Metal Gear Solid movie in production at Columbia Pictures with Marvel Studios founder at the helm

Metal Gear Solid’s narrative legacy is dubious at best. Hideo Kojima’s games are well known for their cinematic pretensions—Ridiculous camera angles, theatrical fights, and expansive monologues on the nature of war and humanity that would make Aaron Sorkin blush. The 1998 PlayStation game was responsible for a generation of long cutscenes and military melodrama. People have fool heartedly pointed to the series as proof that games are storytelling equals to movies for nearly 15 years. Now Metal Gear Solid will complete its journey towards non-interactivity and become a movie.

During the Metal Gear 25th Anniversary event in Japan that saw Metal Gear Solid: Ground Zeroes announced for PlayStation 3 and Xbox 360, Kojima Productions and Konami announced a new partnership with Columbia Pictures to bring the series to movie theaters. Marvel Studios producer Avi Arad, the man responsible for finding funding for some of the best comic book movies (Iron Man), as well as some of the absolute worst (The Punisher), is producing Metal Gear Solid. That brings Arad’s total video game adaptations in planning to 4 as he’s also working on Mass Effect, Uncharted, and inFAMOUS movies as well.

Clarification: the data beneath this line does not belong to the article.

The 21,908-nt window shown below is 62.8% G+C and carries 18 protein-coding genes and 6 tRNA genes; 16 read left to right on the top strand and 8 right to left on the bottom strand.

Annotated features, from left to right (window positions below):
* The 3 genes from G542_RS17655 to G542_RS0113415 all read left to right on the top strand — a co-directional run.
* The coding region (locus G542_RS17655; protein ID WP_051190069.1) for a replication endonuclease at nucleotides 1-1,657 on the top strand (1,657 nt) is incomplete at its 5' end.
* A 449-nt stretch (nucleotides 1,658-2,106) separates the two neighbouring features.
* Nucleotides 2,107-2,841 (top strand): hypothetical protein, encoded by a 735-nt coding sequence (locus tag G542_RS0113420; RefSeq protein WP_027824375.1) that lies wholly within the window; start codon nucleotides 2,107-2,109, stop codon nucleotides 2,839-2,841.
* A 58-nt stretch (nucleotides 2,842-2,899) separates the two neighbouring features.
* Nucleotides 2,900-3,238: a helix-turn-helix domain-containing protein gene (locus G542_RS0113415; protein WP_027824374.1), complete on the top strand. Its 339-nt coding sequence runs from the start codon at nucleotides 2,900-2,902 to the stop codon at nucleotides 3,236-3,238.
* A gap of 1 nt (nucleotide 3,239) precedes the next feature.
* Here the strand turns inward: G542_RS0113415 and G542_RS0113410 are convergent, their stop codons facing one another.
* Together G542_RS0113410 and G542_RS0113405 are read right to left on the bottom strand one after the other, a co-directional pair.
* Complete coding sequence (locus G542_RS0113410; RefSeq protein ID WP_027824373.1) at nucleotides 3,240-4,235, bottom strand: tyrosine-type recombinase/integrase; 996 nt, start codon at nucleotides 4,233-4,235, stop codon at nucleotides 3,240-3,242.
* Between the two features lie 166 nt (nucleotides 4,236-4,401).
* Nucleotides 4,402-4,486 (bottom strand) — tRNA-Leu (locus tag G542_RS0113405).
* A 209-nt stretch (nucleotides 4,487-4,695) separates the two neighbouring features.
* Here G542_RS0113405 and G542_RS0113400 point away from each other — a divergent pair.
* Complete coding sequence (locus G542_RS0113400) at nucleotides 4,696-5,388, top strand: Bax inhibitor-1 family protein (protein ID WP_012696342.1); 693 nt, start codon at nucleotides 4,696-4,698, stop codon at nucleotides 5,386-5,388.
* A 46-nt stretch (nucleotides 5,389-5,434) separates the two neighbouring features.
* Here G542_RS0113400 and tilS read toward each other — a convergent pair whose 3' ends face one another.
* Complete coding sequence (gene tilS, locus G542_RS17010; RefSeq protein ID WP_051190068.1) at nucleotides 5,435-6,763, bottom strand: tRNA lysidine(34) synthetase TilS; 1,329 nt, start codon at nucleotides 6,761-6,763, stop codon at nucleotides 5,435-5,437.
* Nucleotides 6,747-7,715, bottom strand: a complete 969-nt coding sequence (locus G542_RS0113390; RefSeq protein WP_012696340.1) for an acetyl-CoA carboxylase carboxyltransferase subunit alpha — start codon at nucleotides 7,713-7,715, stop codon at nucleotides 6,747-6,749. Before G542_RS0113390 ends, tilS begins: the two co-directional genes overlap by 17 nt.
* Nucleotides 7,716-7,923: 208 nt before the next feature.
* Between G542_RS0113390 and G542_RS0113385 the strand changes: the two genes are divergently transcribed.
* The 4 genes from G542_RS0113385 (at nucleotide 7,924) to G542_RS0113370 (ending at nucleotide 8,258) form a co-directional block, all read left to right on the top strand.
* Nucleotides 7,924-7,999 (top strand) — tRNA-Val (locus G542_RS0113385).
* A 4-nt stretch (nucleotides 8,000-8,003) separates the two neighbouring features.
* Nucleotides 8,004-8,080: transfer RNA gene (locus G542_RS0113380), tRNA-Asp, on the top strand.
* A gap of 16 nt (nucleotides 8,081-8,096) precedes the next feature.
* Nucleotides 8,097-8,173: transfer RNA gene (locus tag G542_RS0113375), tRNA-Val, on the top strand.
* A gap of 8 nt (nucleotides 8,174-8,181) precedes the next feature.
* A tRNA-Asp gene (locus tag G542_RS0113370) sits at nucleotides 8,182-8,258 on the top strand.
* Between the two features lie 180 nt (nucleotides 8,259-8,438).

Arad sees promises that he’s bring video games to theaters with the same level of success, or at least frequency, that he did with comic book adaptations. “For many years I fought to bring comics to theaters,” said Arad at the event, “Comic books are not the biggest genre in cinema. Video games are the comic books of today. We will take our time and tell the story with all the nuances, ideology, and cautionary tales needed.”

So expect the movie to also feature men going to the bathroom in their pants and diaper-wearing monkeys.

It’s anyone’s guess if this movie will actually get made. Kojima first announced a Metal Gear Solid movie all the way back in 2006, working with movie producer Michael De Luca. De Luca was director of production at New Line Cinema during one of its most fruitful periods in the ‘90s, working on films like Seven, Dark City, Boogie Nights, American History X, and, um, Little Nicky. Konami got skittish about a subpar movie ruining the series’ reputation, so it stopped De Luca’s production in 2010.

Good thing it’s got the producer of Bratz: The Movie and Blade Trinity on board for Metal Gear now.

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